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Tue Mar 19, 2013, 03:58 PM

Emotions fight dirty

Diagnosed with depression 30+ years ago but dealing with it much longer, I've gotten pretty good at using my intellect to keep me in check. I'm in the middle of an episode, disabled for a few weeks. I get myself to the doctor, take my meds, avoid situations that would upset me. But my fucking depression does everything it can to shut down my intellect, it wants full control of me.

I'm in a pit, but most reading this group already know what that's like so I needn't describe my misery. Just thought I would throw out that bit about the emotions versus the intellect in fighting this disease in case anyone wants to chat about it.

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Reply Emotions fight dirty (Original post)
Betsy Ross Mar 2013 OP
elleng Mar 2013 #1
libodem Mar 2013 #2
hunter Mar 2013 #3
get the red out Mar 2013 #7
BainsBane Mar 2013 #4
Betsy Ross Mar 2013 #5
BainsBane Mar 2013 #6

Response to Betsy Ross (Original post)

Tue Mar 19, 2013, 04:19 PM

1. Yes, they do, Betsy Ross.

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Response to Betsy Ross (Original post)

Tue Mar 19, 2013, 04:56 PM

2. Can be a bit of the chicken and egg debate

But my view is that the self talk drives the emotional response. It is very important to talk positive to yourself even if you don't really believe it. Fake it, 'til you make it.

Use those goofy affirmations you've heard of. You are good enough, smart enough, capable and lovable enough, and darn it, people like you.

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Response to Betsy Ross (Original post)

Tue Mar 19, 2013, 07:20 PM

3. My intellect always dives into the pit along with my emotions.

Then there's a three way battle to see who can drag me in deeper: emotion, intellect, or OCD.

OCD usually wins, which is no bad thing because it keeps me alive. In my worst state emotion and intellect wouldn't care if I was dead, but OCD knows dead people can't do OCD stuff. I think that's why Sesame Street's "The Count" is undead. If he was dead he couldn't count.

"Fake it 'til you make it" doesn't work for me. I can fake it until I disintegrate. If anything, I'm too good at faking it.

What does work is meds.

"Talk therapy" for me is always about climbing out of the burning wreckage of my worst crashes and then, later on, learning to live with the scars.


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Response to hunter (Reply #3)

Wed Mar 20, 2013, 09:00 AM

7. That's me

I ALWAYS have that three way battle, but my OCD can hijack the intellect and twist it against me since I have that OCD "pure" variety that's such a head-job. Sometimes I can get so into my head that I get sick to my stomach.

Yea, the "Count" can't do OCD stuff if he's dead, so he's "undead"; I like that, it applies to me for sure.

I faked it for 18 years and strangely enough, I didn't make it Part of that time I lived like the Count, the undead walking, thinking I was ok so long as the "episodes" came to an end without me letting anyone know what was going on inside me. Stealth was the most important thing to me because if someone knew I wasn't in good mental condition I would be "defeated" and thought of as "unsuccessful" or "bad".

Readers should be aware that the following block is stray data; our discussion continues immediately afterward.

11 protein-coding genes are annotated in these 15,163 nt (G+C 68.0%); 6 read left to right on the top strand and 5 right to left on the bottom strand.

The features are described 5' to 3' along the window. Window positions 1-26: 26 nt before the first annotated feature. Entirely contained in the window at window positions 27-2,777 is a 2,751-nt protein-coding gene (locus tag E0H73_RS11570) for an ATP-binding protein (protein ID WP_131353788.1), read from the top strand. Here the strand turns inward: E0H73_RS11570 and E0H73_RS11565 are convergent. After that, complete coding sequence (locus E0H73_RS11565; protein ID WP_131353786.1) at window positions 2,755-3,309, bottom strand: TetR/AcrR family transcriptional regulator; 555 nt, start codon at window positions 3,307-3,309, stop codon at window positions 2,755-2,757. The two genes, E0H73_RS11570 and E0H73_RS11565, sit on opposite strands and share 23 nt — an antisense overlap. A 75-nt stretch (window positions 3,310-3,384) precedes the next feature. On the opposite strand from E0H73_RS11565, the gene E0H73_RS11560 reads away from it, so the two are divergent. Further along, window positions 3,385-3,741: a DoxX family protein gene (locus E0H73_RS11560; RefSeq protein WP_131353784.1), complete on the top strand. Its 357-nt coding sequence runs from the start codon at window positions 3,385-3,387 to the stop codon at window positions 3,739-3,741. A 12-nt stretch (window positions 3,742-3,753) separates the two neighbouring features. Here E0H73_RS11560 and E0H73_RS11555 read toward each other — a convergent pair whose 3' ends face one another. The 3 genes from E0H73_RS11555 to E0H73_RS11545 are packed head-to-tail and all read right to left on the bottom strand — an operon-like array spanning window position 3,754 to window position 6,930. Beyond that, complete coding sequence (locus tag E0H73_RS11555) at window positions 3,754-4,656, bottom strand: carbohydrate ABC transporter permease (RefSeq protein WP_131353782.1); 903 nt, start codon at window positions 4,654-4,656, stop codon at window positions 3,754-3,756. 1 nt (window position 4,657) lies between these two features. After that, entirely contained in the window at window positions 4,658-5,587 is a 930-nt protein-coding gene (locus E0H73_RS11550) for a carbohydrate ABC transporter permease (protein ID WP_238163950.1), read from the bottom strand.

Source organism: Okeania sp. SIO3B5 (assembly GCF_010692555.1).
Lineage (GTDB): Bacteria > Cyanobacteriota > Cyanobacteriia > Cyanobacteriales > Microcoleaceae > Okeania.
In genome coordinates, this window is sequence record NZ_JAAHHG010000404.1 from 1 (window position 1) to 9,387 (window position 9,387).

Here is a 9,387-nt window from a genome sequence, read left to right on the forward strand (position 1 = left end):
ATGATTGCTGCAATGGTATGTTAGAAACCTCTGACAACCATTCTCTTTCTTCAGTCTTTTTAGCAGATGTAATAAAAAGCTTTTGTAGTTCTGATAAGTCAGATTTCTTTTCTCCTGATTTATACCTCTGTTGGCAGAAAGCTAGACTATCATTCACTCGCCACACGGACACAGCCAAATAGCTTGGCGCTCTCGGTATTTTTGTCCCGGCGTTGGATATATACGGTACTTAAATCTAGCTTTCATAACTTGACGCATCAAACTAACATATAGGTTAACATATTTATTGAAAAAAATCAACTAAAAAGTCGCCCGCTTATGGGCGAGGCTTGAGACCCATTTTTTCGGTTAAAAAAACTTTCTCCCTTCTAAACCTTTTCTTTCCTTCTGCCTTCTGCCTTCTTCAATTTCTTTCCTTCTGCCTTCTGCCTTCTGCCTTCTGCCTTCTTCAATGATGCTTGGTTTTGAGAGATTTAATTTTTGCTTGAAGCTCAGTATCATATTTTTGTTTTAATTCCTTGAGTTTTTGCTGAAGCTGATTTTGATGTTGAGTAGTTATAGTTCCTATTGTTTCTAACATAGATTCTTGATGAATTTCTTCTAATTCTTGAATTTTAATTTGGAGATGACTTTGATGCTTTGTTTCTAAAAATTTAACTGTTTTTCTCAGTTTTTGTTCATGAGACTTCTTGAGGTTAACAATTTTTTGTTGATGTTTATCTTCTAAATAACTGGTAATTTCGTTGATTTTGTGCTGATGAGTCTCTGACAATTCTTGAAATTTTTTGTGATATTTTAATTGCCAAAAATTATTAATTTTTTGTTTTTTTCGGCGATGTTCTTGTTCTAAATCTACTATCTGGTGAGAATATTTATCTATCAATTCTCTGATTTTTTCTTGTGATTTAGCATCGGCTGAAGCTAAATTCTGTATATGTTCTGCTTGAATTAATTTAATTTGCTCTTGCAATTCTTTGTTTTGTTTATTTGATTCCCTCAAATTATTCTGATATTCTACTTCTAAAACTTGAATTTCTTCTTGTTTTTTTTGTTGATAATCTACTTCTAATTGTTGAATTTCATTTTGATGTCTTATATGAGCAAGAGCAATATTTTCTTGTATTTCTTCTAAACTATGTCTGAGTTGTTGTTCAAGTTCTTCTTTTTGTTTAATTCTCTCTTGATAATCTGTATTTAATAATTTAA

Meds worked, I felt alive for the first time in so, so long......

Talk therapy lets me dig out of my holes and helps me to stop blaming myself for every damn emotion and thought. I was in middle age before I ever found anyone who comprehended what OCD was, and I saw a Psychiatrist for the first time when I was 18. People who get upset because there are more and more mental illnesses listed hasn't begged a Psychiatrist for help, described their thoughts in every detail, only to have them stair at you like you have three heads and they've never heard such nonsense in their lives.

To the OP: HANG ON through the episodes. Just hang on until the meds kick in, the talking helps, or new meds are tried (if needed). I tried pulling myself up by the bootstraps until I just wanted to strangle myself with them and leave this world. HANG ON.

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Response to Betsy Ross (Original post)

Tue Mar 19, 2013, 09:12 PM

4. I think the goal is to balance emotion and reason

rather than banishing emotion. I have found that fighting emotions tends to deepen their intensity and worsen their negative effects on me. There is a concept called wide mind from Dialectical Behavior Therapy that explains the idea of balancing emotion and reason.

http://www.dbtselfhelp.com/html/wise_mind.html

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Response to BainsBane (Reply #4)

Tue Mar 19, 2013, 11:59 PM

5. I committed myself to attend DBT sessions

for six months. Six months and a day and I was out of there. This is not a balancing act; this is using reason to get treatment and protect myself during a depressive episode. The emotions are bogus, generated by mis-functioning synapses.

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Response to Betsy Ross (Reply #5)

Wed Mar 20, 2013, 12:04 AM

6. perhaps so

but that you feel them makes them real. In my experience, what is more destructive is the thoughts associated with the emotions rather than the emotions themselves. I have found if I ease up on myself for feeling what I do, and just allow myself to feel the emotion, name it and try to understand it a bit, it goes away more quickly.

I suffer from severe and persistent major depression myself. I know how hard it is and I feel very badly for you. I hope you can find some relief soon.

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